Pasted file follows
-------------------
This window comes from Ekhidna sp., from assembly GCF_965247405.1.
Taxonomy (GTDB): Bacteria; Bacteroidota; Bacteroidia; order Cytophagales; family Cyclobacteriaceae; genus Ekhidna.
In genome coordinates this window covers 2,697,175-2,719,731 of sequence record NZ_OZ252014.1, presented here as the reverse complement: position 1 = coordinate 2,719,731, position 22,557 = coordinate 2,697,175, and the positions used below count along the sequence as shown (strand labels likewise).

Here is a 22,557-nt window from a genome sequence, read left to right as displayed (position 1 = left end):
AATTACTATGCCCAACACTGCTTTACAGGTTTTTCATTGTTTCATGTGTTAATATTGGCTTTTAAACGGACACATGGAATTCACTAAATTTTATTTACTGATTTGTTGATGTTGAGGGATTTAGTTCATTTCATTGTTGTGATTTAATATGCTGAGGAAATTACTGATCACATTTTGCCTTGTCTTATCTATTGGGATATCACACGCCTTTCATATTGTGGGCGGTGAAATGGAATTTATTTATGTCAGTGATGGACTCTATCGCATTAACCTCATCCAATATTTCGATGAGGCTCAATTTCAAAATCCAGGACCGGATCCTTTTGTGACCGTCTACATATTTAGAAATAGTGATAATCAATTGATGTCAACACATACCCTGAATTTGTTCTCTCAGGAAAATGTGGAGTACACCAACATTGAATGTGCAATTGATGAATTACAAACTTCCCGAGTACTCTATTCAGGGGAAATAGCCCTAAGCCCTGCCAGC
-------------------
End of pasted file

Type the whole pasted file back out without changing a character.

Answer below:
This window comes from Ekhidna sp., from assembly GCF_965247405.1.
Taxonomy (GTDB): Bacteria; Bacteroidota; Bacteroidia; order Cytophagales; family Cyclobacteriaceae; genus Ekhidna.
In genome coordinates this window covers 2,697,175-2,719,731 of sequence record NZ_OZ252014.1, presented here as the reverse complement: position 1 = coordinate 2,719,731, position 22,557 = coordinate 2,697,175, and the positions used below count along the sequence as shown (strand labels likewise).

Here is a 22,557-nt window from a genome sequence, read left to right as displayed (position 1 = left end):
AATTACTATGCCCAACACTGCTTTACAGGTTTTTCATTGTTTCATGTGTTAATATTGGCTTTTAAACGGACACATGGAATTCACTAAATTTTATTTACTGATTTGTTGATGTTGAGGGATTTAGTTCATTTCATTGTTGTGATTTAATATGCTGAGGAAATTACTGATCACATTTTGCCTTGTCTTATCTATTGGGATATCACACGCCTTTCATATTGTGGGCGGTGAAATGGAATTTATTTATGTCAGTGATGGACTCTATCGCATTAACCTCATCCAATATTTCGATGAGGCTCAATTTCAAAATCCAGGACCGGATCCTTTTGTGACCGTCTACATATTTAGAAATAGTGATAATCAATTGATGTCAACACATACCCTGAATTTGTTCTCTCAGGAAAATGTGGAGTACACCAACATTGAATGTGCAATTGATGAATTACAAACTTCCCGAGTACTCTATTCAGGGGAAATAGCCCTAAGCCCTGCCAGC